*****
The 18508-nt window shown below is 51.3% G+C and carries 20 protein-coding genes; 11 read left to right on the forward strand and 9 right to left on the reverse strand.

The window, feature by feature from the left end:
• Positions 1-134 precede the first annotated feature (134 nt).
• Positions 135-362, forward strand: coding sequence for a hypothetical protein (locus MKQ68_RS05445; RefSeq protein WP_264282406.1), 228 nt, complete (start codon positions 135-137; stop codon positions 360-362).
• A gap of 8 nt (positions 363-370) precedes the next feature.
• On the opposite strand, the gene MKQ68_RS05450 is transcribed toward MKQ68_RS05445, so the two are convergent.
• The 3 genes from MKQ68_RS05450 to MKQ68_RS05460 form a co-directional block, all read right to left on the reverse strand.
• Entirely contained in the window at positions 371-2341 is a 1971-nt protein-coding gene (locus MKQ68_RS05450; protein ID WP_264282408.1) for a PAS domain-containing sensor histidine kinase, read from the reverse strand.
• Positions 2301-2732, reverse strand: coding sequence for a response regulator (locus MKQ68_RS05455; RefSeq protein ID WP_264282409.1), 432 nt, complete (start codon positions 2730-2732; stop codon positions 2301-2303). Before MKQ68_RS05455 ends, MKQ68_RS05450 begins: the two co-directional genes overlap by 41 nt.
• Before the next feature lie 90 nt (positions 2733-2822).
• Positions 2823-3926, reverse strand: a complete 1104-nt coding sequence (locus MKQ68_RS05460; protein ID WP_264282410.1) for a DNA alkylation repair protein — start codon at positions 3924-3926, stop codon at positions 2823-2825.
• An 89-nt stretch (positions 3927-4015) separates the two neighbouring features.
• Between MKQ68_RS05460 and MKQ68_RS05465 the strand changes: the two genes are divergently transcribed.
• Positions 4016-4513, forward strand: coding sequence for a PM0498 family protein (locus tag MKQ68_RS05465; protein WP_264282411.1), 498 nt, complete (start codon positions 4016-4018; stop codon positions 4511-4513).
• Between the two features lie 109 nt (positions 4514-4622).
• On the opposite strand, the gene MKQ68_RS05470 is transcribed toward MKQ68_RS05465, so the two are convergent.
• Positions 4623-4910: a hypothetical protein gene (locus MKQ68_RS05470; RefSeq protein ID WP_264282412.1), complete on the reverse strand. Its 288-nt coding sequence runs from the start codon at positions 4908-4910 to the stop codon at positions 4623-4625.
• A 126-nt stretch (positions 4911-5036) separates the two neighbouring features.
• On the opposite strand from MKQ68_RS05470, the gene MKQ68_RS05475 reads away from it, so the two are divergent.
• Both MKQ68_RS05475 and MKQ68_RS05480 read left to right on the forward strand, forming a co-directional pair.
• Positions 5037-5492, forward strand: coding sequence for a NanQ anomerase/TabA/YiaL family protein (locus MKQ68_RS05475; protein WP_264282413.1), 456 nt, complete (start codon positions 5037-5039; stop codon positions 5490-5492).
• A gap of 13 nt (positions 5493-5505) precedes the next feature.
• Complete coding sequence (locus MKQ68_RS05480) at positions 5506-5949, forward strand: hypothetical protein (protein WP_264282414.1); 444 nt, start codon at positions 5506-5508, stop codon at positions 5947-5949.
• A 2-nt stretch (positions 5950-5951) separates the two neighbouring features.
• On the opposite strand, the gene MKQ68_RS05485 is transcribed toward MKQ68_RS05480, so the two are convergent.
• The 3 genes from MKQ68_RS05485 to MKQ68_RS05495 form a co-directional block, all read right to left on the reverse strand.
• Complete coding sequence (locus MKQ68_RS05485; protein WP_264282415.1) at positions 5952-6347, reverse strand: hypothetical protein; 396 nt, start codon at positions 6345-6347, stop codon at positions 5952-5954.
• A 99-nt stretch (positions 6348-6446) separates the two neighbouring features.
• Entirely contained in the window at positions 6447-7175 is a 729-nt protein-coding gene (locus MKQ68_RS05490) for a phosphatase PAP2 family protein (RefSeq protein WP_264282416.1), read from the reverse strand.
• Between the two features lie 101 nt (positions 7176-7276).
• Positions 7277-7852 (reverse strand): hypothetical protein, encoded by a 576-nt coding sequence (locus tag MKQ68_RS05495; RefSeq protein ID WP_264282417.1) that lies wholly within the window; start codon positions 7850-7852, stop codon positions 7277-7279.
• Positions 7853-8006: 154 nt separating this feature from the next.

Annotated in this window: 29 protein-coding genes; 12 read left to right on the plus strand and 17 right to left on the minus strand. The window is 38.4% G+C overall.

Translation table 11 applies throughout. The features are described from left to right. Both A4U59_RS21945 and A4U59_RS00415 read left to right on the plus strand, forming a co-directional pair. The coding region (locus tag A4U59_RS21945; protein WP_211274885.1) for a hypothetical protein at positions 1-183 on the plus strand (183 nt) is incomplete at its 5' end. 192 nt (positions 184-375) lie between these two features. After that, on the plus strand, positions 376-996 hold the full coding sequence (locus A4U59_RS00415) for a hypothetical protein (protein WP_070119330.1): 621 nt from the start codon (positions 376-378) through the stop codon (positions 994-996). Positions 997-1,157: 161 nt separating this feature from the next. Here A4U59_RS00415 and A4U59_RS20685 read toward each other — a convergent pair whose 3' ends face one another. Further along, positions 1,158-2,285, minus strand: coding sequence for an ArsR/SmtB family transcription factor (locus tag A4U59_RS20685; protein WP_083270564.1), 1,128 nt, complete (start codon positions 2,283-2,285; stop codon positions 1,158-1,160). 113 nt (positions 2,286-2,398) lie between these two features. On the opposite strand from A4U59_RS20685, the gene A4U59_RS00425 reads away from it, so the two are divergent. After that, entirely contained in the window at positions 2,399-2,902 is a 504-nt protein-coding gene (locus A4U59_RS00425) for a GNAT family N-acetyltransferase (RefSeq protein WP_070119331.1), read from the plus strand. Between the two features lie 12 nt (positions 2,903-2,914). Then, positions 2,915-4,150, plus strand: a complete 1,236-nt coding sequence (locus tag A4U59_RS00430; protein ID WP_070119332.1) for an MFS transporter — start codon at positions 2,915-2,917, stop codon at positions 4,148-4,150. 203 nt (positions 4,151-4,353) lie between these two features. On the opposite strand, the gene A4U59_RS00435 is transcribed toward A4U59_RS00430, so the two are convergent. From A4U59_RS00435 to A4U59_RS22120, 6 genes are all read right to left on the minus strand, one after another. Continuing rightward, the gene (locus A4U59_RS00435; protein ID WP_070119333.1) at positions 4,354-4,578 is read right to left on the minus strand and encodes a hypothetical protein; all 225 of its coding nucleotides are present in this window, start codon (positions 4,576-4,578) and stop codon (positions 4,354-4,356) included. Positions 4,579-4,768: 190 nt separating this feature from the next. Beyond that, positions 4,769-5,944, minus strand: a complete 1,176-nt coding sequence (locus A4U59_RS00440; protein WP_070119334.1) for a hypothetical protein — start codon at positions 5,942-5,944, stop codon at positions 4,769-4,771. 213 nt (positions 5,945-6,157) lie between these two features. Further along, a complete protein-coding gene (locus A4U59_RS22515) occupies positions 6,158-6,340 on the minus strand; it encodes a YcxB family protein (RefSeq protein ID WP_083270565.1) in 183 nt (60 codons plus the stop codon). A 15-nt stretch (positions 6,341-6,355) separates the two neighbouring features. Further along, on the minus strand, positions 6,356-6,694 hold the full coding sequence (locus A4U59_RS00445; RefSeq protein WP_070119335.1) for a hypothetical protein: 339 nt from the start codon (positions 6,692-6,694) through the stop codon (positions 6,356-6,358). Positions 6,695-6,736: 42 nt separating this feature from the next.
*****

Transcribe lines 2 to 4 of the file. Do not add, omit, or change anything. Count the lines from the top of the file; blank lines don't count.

The window, feature by feature from the left end:
• Positions 1-134 precede the first annotated feature (134 nt).
• Positions 135-362, forward strand: coding sequence for a hypothetical protein (locus MKQ68_RS05445; RefSeq protein WP_264282406.1), 228 nt, complete (start codon positions 135-137; stop codon positions 360-362).